Cameron couldn’t get too ecstatic, he knows better than most how much of the Tory soul was sold to secure the “win”. It should be more fun to watch than a barrel of Tasmanian monkeys once the rosy glow of winning starts to fade.

    • Scarlett Street Rocker says:

      12:18pm | 12/05/10

      Ah well, so the blue fella got it, with all the help from the yellow fella. I give it 6 months and there will be another election where the red fella, led by a Miliband (or two) will come back as winners. The victory speech will begin with “I ‘d like to thank the blue and the yellow fella’s for coming together to make everything red.”

    • monkeytypist says:

      01:33pm | 12/05/10

      SSR I have absolutely nothing to say about your comment itself, but do you mind if I copyright your username for an Indie band project I’m running wink?

    • Radical Chick says:

      02:03pm | 12/05/10

      I dunno about the speeches…they are not really important!!
      What is important is whether Cameron will work to diminish Britain’s huge debt.  If he does that he will be right…speeches notwithstanding!

    • Nicki says:

      02:11pm | 12/05/10

      I love British humor.Benny Hill was my favorite.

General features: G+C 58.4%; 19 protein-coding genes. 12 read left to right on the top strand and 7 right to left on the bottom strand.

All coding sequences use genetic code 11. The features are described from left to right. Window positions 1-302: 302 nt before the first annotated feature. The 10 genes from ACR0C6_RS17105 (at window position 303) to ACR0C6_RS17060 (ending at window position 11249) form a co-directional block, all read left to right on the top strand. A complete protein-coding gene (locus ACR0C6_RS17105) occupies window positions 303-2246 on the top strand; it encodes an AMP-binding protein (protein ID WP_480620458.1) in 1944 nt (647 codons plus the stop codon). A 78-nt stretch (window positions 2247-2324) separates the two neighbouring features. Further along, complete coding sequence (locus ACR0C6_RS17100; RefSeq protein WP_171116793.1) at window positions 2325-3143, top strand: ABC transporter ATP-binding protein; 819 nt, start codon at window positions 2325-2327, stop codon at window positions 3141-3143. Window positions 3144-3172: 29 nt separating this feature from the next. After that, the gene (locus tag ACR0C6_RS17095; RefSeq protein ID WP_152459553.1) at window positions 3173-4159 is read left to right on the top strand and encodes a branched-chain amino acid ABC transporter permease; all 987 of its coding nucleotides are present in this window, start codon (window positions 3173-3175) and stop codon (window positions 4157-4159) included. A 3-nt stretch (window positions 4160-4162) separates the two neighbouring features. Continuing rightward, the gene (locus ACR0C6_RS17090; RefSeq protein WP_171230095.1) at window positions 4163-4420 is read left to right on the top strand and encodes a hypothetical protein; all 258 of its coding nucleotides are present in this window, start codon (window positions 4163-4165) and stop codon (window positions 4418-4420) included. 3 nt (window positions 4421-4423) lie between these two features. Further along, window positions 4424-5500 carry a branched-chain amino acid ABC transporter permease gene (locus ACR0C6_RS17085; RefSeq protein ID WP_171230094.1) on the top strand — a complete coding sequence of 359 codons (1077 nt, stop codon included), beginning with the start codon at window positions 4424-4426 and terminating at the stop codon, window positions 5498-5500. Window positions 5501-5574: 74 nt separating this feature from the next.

Let see if those comedians can do better.

    • Sean Williams says:

      03:25pm | 12/05/10

      As a labour man I am sore about the loss but genuinely wish this next lot well, it’s a precarious time and we need good government. Maybe a Tory govt with a liberal check is just the ticket at this moment in time, time will tell. As a last partisan hurrah however you could not get better than good old cambo de-masking the Sky News political editor, yes political editor!!!!, in glorious live techni-colour as the right-wing media’s golden narrative of seamlessly sweeping Old Etonian Dave and “his lovely wife Sam” into No 10 started to hit some (in hindsight minor) glitches. Imagine the outcry if an ABC/BBC political editor had reacted in such a way to a conservative guest

    • Ronk says:

      04:36pm | 12/05/10

      OMG a political leader said that the opposing party had made the country/state a better place than it was the last time his own party was in power! What gentlemen these Poms are. If an Australian politician has ever said anything like that, it must have been even longer ago than the last time an Aussie minister resigned because of mistakes made in his portfolio (instead of the modern Aussie tactic of toughing it out, saying he’s not to blame because he knew nothing, and blaming his subordinates).

    • Scarlett Street Rocker says:

      12:43pm | 13/05/10

      Monkeytypist - sorry but I have to say no. I am the one and only Scarlet Street Rocker. I am from Scarlet Street (Drogheda, Eire) and I am a rocker. See CHOCOLATE JESUS on ms or fb.